10. When I was asked to write an article for Variety on Supernatural’s 100th episode, I instantly knew the topic I wanted to do. I had to focus on at least one aspect of genius that Kripke brought to the show. I decided to explore how Supernatural wasn’t afraid to break the fourth wall and was doing so brilliantly with the character of Chuck. Eric Kripke graciously sent me some words to share about how “The Real Ghostbusters” came to be. As usual, he praised his team for their amazing ideas.
“The idea for "The Real Ghostbusters" came from our brilliant and talented writer's assistant, Nancy Weiner. She's the one who first came up with the notion of a 'Stranger Than Fiction' writer who was detailing the boys' adventures in a series of books, which ultimately evolved into our Prophet Chuck character. And she came to me with a simple concept: if there's fans of the books, they might have a Supernatural convention. And the attendees could LARP-- live action role play-- as Sam and Dean. And the episode just took off from there. Because obviously, we were well aware of the real-life Supernatural conventions, and how ardent and passionate the fans are, and that seemed like too good an idea to pass up. As Ben Edlund and I were breaking it, we got more and more excited. It allowed us to make fun of ourselves.... to parody some of the more absurd elements of the show (which believe me, we're aware of), but also gave us a way to let our main characters see their lives from a new angle-- from the point of view of the fans themselves. For example, the fans enjoy watching our main characters' lives, but the main characters themselves view these exact same lives as tortured, painful, and certainly not entertaining. Ripping down the fourth wall, and exploring some of the uneasy issues and conflicts that arise between fictional subjects, their creators, and the fans who enjoy the work, has been great fun for us, and something most shows don't get the opportunity to do-- because they're generally not as insane or stupid as we are.”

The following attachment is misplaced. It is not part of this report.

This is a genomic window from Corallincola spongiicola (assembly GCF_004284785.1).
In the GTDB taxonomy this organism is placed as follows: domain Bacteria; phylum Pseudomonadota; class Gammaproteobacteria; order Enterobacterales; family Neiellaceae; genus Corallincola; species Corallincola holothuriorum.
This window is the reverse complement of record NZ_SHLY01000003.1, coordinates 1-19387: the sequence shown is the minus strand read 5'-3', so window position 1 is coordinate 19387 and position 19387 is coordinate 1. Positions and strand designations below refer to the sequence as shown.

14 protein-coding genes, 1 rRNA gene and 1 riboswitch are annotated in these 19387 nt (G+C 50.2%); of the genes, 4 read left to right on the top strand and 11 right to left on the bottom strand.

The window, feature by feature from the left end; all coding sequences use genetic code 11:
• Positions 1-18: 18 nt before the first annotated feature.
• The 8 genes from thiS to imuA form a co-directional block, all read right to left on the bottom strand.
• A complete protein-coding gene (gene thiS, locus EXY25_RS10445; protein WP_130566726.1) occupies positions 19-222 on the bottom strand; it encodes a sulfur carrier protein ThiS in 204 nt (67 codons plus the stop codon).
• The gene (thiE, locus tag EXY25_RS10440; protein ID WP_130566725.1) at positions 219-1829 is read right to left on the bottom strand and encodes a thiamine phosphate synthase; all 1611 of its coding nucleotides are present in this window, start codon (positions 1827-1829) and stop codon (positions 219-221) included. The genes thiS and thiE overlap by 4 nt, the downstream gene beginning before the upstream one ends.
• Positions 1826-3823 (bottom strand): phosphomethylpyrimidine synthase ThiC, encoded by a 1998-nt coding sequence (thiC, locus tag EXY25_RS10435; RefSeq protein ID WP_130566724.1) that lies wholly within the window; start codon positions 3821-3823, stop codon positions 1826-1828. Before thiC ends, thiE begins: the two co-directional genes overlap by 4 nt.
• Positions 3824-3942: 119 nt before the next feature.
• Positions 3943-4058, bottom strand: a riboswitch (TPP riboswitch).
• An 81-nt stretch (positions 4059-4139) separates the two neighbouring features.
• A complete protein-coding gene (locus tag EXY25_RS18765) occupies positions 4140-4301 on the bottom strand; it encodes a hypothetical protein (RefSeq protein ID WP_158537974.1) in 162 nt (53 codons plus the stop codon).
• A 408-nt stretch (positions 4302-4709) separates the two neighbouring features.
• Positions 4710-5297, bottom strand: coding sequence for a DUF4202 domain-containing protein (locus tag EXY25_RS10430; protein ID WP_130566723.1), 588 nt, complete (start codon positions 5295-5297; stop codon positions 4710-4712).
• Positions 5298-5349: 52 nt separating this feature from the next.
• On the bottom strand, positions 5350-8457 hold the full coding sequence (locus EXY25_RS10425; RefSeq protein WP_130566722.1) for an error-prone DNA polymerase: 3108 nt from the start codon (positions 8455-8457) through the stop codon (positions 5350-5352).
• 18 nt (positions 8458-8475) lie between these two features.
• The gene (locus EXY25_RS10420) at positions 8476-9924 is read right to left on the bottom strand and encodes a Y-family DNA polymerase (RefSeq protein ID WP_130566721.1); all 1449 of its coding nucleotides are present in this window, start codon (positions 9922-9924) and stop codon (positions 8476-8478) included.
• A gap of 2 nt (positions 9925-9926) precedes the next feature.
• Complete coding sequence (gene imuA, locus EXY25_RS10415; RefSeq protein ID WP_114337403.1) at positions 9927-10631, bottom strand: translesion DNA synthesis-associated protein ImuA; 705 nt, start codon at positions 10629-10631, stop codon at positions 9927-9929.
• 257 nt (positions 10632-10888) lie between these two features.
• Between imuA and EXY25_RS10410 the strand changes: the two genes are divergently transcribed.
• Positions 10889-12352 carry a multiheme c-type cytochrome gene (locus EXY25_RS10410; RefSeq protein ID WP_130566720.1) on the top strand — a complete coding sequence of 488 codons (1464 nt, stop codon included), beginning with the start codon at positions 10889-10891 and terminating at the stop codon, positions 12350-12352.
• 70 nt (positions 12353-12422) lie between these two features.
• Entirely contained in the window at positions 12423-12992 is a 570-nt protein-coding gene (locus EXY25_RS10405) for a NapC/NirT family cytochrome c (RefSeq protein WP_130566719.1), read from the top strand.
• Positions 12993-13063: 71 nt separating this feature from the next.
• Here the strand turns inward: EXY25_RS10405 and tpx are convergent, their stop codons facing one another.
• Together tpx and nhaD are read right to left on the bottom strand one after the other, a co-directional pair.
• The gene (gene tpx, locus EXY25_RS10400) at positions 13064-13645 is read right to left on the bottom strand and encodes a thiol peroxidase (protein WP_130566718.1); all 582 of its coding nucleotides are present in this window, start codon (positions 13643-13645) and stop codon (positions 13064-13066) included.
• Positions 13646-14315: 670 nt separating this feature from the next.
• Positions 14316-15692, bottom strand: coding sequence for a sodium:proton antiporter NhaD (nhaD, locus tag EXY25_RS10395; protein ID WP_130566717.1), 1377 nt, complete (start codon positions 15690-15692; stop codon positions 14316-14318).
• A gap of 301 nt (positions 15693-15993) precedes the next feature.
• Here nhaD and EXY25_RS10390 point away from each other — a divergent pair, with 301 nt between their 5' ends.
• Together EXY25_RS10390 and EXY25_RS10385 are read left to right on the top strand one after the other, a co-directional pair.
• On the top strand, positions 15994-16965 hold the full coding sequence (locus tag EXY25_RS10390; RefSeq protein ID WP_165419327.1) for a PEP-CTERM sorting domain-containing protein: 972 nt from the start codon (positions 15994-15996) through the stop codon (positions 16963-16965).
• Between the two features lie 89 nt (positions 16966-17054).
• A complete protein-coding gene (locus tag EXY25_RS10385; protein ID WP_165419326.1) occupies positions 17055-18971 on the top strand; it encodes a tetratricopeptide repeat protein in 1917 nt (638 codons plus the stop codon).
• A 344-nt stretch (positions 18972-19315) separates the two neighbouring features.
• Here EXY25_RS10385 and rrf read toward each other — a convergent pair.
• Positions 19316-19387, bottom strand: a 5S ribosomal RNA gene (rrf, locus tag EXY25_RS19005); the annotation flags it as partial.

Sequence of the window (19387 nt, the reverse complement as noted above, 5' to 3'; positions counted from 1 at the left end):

Always remain insane and stupid Mr. Kripke, whether through Comics, TV, or even Twitter. I'll close this homage out with a term that I used quite a bit in my reviews of Kripke episodes (especially "Swan Song"), a phrase I blantantly ripped off from the old TWOP forums.
Kripke you magnificent bastard.